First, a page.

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Contact: Sue Walter, (520) 387-6849 x 7301
AJO, Arizona: Haveyou wondered what happens to the money you pay for the entrance or camping fee at Organ Pipe Cactus National Monument? The answer is actually simple compared to how other budget money enters and exits the federal overnment."All entrance and camping fees paid at Organ Pipe stay at Organ Pipe and are used on projects that have a direct impact on the visitors enjoyment or understanding of the park," explained Superintendent Brent Range.
In the past couple of months three projects were completed to enhance visitors picnicking experience at Diablo Canyon on Ajo Mountain Drive, Pinkley Peak on North Puerto Blanco Drive and at the Kris Eggle Visitor Center. New accessible walkways were installed at Pinkley Peak and the visitor center while a new shade ramada was constructed at Diablo Canyon. Future projects include an additional picnic area with shade at Bonita Ranch, replacing the ramadas at Pinkley Peak, installing fire rings at the Twin Peaks Campground and placing interpretive waysides at several of the historic areas.
Examples of other projects that have been completed in the past are the new exhibits in the visitor center, new interpretive waysides, trail maintenance and trash removal. "Many of the projects are developed as a result of visitor suggestions," said Sue Walter Chief of Interpretation.It takes three to five years once a project is approved before the project is seen by the visitor. The delay is getting the project onto a five year plan. New projects are usually placed behind projects that have been approved and are already on the plan.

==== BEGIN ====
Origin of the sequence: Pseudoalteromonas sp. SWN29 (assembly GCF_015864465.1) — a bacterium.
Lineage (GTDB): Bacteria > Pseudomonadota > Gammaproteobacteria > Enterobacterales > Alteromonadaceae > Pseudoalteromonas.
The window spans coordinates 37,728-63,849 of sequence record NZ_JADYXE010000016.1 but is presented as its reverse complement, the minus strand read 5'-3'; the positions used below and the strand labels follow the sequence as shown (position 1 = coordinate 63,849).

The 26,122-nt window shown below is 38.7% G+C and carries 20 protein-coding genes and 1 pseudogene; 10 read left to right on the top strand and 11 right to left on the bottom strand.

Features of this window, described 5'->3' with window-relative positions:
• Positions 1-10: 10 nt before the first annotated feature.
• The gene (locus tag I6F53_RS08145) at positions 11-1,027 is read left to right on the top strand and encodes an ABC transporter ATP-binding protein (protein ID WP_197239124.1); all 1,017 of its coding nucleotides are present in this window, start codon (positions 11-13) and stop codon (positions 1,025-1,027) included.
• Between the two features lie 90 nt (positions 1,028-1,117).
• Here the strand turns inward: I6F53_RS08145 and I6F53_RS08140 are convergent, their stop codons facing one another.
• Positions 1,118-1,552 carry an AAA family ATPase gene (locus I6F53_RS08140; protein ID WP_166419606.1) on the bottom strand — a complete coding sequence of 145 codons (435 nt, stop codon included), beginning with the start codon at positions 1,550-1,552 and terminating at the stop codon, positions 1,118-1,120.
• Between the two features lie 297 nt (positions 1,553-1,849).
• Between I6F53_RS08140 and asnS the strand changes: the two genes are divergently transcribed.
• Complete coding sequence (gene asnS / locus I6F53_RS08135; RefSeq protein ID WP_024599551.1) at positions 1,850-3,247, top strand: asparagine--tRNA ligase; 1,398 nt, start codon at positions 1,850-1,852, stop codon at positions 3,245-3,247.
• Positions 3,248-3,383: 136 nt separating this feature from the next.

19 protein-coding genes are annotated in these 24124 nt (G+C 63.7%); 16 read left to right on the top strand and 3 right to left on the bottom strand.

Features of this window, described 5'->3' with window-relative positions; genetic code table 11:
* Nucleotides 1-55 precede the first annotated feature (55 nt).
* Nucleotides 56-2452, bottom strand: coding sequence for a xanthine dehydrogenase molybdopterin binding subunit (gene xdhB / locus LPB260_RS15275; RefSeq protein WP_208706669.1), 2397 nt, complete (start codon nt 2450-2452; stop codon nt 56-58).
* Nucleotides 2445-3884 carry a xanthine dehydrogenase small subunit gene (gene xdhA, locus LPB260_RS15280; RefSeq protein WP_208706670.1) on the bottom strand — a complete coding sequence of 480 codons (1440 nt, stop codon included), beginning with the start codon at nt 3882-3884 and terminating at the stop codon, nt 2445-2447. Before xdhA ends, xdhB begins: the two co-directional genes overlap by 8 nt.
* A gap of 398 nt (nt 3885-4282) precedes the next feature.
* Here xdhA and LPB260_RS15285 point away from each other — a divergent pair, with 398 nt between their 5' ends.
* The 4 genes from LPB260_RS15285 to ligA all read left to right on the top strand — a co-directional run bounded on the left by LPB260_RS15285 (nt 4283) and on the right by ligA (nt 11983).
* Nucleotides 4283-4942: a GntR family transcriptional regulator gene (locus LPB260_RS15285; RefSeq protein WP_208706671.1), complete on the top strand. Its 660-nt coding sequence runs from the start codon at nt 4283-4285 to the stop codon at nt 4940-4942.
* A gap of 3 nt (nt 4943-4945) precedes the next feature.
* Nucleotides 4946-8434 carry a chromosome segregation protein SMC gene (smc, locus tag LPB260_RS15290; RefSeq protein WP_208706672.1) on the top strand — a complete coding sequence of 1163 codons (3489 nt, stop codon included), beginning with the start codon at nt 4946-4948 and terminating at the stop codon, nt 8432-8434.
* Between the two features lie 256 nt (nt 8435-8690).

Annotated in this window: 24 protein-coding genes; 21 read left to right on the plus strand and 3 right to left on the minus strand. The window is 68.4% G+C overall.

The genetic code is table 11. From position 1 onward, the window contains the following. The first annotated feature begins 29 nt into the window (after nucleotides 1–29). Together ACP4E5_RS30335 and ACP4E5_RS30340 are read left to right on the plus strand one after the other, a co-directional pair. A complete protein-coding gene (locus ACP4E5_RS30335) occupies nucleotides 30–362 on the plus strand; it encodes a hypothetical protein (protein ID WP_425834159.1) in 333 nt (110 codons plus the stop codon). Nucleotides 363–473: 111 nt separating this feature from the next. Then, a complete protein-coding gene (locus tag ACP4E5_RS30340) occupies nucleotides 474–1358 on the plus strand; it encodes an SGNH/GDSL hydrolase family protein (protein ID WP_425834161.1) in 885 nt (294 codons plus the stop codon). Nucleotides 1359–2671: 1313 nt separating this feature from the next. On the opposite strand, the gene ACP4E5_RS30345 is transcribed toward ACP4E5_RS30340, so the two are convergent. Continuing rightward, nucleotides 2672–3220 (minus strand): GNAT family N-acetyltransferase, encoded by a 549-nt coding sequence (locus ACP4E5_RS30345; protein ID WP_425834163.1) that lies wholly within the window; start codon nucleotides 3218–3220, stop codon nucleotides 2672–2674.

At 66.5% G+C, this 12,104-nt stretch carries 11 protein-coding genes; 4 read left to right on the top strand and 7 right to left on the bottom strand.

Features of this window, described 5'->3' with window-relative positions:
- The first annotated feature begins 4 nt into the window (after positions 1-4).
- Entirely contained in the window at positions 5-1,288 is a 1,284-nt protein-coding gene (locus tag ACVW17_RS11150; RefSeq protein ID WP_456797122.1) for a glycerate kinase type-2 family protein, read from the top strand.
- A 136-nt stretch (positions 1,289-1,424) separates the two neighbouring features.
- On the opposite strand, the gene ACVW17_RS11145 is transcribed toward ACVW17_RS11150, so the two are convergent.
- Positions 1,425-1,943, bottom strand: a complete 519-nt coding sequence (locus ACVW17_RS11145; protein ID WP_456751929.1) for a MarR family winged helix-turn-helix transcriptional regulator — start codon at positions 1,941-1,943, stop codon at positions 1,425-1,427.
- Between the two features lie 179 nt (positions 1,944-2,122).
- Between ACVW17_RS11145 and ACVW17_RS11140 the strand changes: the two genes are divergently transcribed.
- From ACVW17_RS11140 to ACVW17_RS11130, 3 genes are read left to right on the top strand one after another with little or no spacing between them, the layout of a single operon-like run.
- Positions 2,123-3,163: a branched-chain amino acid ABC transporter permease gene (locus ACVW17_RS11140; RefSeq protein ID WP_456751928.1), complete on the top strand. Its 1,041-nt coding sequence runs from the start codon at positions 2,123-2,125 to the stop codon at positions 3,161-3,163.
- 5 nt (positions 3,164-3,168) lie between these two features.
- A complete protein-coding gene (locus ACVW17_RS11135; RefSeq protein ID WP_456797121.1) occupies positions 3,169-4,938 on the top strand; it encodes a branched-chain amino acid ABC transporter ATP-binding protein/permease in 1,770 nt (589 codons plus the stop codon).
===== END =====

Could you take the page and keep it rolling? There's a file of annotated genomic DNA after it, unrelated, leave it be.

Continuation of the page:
If anyone would like to be added to an email list to receive the posting or to find out the current ranger program schedule or for more information about recreational opportunities at Organ Pipe Cactus National Monument please call the visitor center at 520-387-6849 x7302.
About the National Park Service: More than 20,000 National Park Service employees care for America's 407 national parks and work with communities across the nation to help preserve local history and create close-to-home recreational opportunities. Visit us at www.nps.gov, on Facebook www.facebook.com/nationalparkservice, Twitter www.twitter.com/natlparkservice, and YouTube www.youtube.com/nationalparkservice.